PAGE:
The FileMaker Calculation Dialog Box

The Calculation Dialog Box is the FileMaker developers sandbox for all things calculated. Many times in FileMaker discussions you might hear the term “calculated result” and it’s a powerful term to latch on to. A calculated result is defined via the calculation dialog box. This box can be found in a number of areas. One is a calculation field, ie.. you have a field that contains a calculated result. It can also be found in scripts, so you have a calculation that will control when a script runs, which script steps run and when the script ends. It can also be found in validating the information entered in a field, so you can control what a user types into a field via a calculated result.

How about we take a step back and start again at the most basic level. Let us create a simple calculation field, shall we? Under the File menu, choose Define and them from the sub menu that appears on the right, choose Database. In this dialog box, you will see three tabs for Tables, Fields and Relationships. Click the second button and here we are going to create a new calculation field. In the field name, type in test ok to delete. I give fields names like this just in case I forget to delete the field later on. From the Type menu, choose calculation and finally click the create button.

The top half of the calculation dialog box is your calculation resource toolkit. It is divided into three main sections for picking fields, operators and functions. This is consistent with the point, click and shoot design method FileMaker uses in so many areas.

The first section is your field pick list. By default, it will list all the fields that can be found in the table you are currently working in. Above the field list, you will see a pull down menu that will allow you to see the fields within other tables in a file (some with valid relationships and some without). In fact, you can even bring up the “define new relationship” dialog box via this pull down menu. This is nice because it allows you to define a relationship without closing out of your working calculation!

Continuing on with our conversation about the calculation dialog box ....

The second section is where you can find the right operator for the right task. The eight most popular operators can be found as easy to click buttons. They are the concatenate, text constant (quote marks), carriage return and precedence in the first vertical row.

In the second vertical row, you have the division, multiplication, subtraction and addition buttons.

Concatenate - connects or concatenates two text strings together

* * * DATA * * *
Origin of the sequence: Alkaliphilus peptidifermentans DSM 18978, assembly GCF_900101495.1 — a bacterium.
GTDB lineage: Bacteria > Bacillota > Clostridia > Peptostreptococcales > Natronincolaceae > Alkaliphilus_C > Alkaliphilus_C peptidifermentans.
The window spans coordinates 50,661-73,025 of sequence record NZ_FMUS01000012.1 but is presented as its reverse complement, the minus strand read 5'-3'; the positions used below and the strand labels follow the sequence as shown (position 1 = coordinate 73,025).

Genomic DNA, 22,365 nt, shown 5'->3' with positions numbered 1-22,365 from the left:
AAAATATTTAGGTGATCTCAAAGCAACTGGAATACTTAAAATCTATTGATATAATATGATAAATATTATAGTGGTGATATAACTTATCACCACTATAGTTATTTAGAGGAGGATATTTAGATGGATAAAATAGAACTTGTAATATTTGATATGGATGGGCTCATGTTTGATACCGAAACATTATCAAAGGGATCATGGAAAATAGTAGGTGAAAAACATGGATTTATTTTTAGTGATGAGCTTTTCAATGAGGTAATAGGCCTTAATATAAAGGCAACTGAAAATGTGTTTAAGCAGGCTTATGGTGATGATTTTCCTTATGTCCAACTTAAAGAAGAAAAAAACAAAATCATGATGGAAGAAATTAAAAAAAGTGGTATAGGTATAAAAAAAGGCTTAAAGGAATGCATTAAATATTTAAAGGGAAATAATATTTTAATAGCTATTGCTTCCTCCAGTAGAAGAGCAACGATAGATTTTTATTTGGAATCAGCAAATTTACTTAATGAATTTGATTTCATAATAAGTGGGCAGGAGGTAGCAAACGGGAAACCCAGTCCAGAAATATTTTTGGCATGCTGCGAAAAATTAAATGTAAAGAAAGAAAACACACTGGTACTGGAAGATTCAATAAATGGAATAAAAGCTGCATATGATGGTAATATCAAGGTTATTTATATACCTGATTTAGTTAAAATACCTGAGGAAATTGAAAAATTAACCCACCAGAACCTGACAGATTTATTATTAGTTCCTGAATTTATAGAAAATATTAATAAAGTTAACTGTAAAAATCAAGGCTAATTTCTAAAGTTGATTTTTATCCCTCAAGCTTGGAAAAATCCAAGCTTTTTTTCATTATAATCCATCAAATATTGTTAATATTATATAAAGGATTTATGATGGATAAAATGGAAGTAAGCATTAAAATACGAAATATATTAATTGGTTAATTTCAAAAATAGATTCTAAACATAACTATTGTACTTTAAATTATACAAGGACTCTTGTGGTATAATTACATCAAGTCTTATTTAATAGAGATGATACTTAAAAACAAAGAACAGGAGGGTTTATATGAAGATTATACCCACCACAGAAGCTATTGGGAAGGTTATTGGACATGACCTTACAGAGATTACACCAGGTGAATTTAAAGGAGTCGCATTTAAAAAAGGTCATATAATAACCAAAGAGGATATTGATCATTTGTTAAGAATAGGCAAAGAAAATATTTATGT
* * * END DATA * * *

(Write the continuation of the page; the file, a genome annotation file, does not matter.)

Text Constant - each shows the start and end of a text string constant

Carriage Return -inserts a text carriage return or paragraph break between elements

Precedence - performs the calculation left to right inside of the parentheses

Now the second section ( part two ) is a scrollable list of operators which will contain your comparison operators ( greater than, less than, greater than or equal to, less than or equal to, equal, not equal ) and your logical operators ( AND, OR, NOT, XOR). We discuss logical operators in detail in later conversations.

The third area is a scrollable list of the functions that we will be discussing in the great detail in later discussions. By default, you will see all the functions, sans the Get, Design, Custom and External, listed in alphabetical order. Above the list you will find a pull down menu that will allow to to view a particular family of functions exclusively ( just the text functions, just the logical functions, etc...). This pull down menu is the only way to see the Get, Design, Custom or External family of functions.

The large scrollable area in the middle is where you will be placing your calculation.

At the bottom of the calculation box is where you can define the result type of the calculation ( text, number, date or container ). There is also a button to define the storage options for the calculation. I discuss this in detail later in a section called “Discussion About Indexing.”

FYI... Both FileMaker Client and FileMaker Advanced can use custom functions but you can only create/edit custom functions using FileMaker Advanced.
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© 2007 - Dwayne Wright - dwaynewright.com

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